Posted on October 20, 2016 by Jay Faison
Coal is not a four-letter expletive in India. It’s become an act of survival.
If there was ever a prime example of the need for U.S.-led carbon-capture technologies, it’s India.
1.2 billion people lack access to electricity today.
Roughly 240 million people in India don’t have electricity.
Of the 1.2 billion people who lack access to electricity today, roughly 240 MILLION are in India. That’s about America’s entire adult population. On top of that, energy demand there is going to quadruple as they plug-in to the 21st century, requiring a rapid build-out of new electricity sources.
And build they will. India is going to more than double their domestic coal production in the next five years, according to the country’s power minister. Why aren’t they filling their voracious energy appetite with solar? Well, solar is a significant part of their strategy –but they need energy when the sun doesn’t shine. India doesn’t have much natural gas, but it is sitting on the fifth largest coal reserve in the world. Pound for pound, and electron for electron, coal is roughly 15% cheaper than solar. That is not counting the cost of having power on demand to fill in when the sun isn’t shining, or the increased cost of transmission lines for solar that is more spread out. So it’s no wonder why India is expected to build nearly half of all new coal plants worldwide in the next 25 years.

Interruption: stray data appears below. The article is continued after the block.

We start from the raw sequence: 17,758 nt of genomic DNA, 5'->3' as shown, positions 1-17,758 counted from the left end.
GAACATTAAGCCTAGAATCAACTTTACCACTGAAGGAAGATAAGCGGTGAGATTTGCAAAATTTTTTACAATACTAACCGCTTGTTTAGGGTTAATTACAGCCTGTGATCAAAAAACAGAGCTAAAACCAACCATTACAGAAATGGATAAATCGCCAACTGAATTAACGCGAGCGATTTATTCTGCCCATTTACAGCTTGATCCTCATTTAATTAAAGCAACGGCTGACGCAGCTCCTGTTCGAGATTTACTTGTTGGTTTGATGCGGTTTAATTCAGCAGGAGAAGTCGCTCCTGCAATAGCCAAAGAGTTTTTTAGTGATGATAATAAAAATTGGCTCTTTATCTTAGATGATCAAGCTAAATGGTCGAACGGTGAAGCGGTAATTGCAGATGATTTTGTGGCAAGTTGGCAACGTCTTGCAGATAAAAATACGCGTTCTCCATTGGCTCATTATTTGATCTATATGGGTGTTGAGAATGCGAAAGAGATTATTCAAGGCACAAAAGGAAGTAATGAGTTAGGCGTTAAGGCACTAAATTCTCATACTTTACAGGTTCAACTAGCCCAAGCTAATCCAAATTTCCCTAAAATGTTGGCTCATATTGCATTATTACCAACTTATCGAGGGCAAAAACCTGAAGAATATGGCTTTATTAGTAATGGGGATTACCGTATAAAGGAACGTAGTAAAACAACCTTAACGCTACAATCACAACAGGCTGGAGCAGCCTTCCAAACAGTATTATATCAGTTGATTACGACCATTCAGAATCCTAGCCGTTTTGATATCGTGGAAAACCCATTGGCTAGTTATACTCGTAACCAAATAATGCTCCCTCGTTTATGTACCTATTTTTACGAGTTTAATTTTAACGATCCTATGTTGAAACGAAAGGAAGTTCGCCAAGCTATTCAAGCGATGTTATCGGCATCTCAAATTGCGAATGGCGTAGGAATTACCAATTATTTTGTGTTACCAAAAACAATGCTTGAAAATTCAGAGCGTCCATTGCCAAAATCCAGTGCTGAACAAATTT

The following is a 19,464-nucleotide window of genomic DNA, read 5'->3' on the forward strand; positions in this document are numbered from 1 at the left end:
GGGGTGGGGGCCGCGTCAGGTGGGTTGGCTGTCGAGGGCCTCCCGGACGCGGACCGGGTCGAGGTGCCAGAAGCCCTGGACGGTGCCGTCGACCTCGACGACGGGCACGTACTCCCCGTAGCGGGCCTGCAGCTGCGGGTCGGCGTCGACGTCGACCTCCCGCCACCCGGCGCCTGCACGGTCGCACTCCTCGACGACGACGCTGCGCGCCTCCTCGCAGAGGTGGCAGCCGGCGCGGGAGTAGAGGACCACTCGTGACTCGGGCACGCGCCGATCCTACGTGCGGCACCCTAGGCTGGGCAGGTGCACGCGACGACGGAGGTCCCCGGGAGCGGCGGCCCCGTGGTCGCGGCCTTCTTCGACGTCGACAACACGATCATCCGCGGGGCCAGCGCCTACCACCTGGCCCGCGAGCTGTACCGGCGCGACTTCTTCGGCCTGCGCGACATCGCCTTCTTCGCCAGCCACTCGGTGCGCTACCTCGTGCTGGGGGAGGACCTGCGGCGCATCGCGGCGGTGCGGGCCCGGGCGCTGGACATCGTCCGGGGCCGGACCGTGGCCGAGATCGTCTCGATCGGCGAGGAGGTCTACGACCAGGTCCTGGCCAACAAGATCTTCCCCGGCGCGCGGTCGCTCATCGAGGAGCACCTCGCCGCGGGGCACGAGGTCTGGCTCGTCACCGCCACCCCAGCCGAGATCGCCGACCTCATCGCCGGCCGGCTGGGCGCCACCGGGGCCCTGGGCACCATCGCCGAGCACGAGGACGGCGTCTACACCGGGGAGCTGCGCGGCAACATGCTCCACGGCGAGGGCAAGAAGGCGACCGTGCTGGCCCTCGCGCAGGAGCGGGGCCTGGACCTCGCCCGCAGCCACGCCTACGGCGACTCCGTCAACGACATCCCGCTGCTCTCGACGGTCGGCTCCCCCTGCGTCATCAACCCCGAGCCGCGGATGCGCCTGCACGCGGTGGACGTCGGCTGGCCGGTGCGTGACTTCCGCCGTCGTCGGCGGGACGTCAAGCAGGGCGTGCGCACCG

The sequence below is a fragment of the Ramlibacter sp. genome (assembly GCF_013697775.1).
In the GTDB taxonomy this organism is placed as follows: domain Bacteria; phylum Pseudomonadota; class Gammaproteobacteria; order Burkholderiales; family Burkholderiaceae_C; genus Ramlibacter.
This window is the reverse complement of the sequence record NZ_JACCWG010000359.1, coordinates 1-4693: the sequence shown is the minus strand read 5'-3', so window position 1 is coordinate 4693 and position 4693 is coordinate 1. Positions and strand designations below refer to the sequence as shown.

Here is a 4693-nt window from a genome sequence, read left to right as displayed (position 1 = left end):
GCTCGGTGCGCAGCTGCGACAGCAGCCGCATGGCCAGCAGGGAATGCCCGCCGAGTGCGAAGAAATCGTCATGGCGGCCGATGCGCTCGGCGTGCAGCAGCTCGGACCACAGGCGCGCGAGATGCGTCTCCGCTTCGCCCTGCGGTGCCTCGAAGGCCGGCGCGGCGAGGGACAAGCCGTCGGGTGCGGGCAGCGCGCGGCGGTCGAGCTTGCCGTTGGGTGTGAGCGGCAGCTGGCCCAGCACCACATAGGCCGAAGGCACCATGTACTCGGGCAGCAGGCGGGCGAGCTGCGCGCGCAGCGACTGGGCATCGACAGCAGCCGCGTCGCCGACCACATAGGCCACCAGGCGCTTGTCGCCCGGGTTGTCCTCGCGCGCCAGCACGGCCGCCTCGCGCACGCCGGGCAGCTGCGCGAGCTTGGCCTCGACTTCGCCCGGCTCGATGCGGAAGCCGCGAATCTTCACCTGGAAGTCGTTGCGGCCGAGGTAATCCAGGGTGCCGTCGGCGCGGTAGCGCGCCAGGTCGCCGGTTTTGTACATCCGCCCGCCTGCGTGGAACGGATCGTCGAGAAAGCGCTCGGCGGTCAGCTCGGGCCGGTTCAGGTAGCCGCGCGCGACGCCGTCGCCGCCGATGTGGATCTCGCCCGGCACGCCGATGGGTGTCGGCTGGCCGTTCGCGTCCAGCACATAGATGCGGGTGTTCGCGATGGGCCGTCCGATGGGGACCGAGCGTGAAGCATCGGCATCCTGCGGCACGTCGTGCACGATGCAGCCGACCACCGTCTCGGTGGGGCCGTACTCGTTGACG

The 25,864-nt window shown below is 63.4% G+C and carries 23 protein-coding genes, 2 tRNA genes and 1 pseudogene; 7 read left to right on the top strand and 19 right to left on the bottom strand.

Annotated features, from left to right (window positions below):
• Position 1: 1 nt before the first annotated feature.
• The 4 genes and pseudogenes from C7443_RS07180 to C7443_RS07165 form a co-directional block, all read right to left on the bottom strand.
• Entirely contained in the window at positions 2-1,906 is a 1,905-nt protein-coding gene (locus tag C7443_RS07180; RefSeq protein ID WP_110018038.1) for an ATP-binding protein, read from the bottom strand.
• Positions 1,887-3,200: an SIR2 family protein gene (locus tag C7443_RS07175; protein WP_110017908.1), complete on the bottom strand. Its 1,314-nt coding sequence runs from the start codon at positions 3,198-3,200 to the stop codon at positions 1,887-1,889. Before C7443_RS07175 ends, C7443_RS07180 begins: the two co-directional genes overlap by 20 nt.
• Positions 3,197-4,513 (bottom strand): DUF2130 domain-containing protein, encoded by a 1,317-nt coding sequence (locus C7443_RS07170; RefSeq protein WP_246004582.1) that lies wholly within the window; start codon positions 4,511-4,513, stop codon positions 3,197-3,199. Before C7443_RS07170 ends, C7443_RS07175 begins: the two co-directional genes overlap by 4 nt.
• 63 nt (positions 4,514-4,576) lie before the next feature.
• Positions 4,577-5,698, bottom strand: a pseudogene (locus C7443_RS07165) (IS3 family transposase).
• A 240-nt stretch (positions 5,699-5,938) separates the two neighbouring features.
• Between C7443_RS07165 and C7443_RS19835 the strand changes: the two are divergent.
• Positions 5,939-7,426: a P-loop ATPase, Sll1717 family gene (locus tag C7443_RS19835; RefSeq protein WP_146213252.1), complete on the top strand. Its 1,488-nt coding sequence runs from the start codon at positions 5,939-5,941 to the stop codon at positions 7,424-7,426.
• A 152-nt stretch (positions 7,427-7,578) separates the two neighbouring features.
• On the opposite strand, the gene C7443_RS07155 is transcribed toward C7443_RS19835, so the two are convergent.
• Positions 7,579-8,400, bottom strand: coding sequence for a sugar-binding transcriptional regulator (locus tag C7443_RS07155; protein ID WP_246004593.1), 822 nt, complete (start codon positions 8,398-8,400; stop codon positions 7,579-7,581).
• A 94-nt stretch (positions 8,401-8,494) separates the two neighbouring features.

It couldn’t be any clearer: You can’t just ignore coal – or the market opportunity for America to lead the world in developing and exporting carbon-capturing technologies.
Don’t forget about the “global” in “global warming”
Asia in particular needs the type of coal technology innovation America can provide. Conservatives are absolutely right to point out the futility of America unilaterally reducing carbon pollution and pretending as if the rest of the world can simply follow. The world needs clean and affordable technology. But imagining a world powered solely or even predominately by solar and wind is exactly that: imagination. President Obama’s former Energy Secretary Steven Chu puts it colorfully:
Without carbon capture we’re going into—the technical physics word is deep doo-doo
– Steven Chu
Coal matters. Cleaner coal matters. Those who claim to care about carbon emissions can’t ignore energy demand in Asia and the staying power of coal.
This is why American technological innovation from our coal industry is crucial. Those coal plants in India won’t just disappear after they’ve been built and paid for. But they can be made cleaner with U.S.-led innovation.
Innovation is America’s secret sauce
In the 1990s, America perfected power plant “scrubbers” to capture sulfur pollution from coal and stop acid rain. That technology spread across the world. Today, coal companies, leading engineers and such global giants as ExxonMobil and Shell are making coal plants do the same for carbon pollution with carbon-capture technology. It’s still in the early stages, with significant challenges as well as tantalizing potential. One Canadian project called Boundary Dam, a joint venture between Shell and a Canadian utility, is already operational and can capture 90% of its carbon emissions. The concept works and other carbon-capturing technologies are under development and being built:
These innovative projects are the sort of technology that could boom along with Asian coal, boosting America’s economy, as long as we can win the technological race with Canada and China.
Doomsday environmentalists who chant “beyond fossil fuels” have not only missed reality, they’ve ignored a big potential win-win. By pioneering carbon-capture technology, America could make a profit-selling technology for the coal boom in Asia and reduce emissions by addressing the global nature of global warming. Would such an innovative approach be effective? Would it boost our economy and reduce global emissions? Absolutely.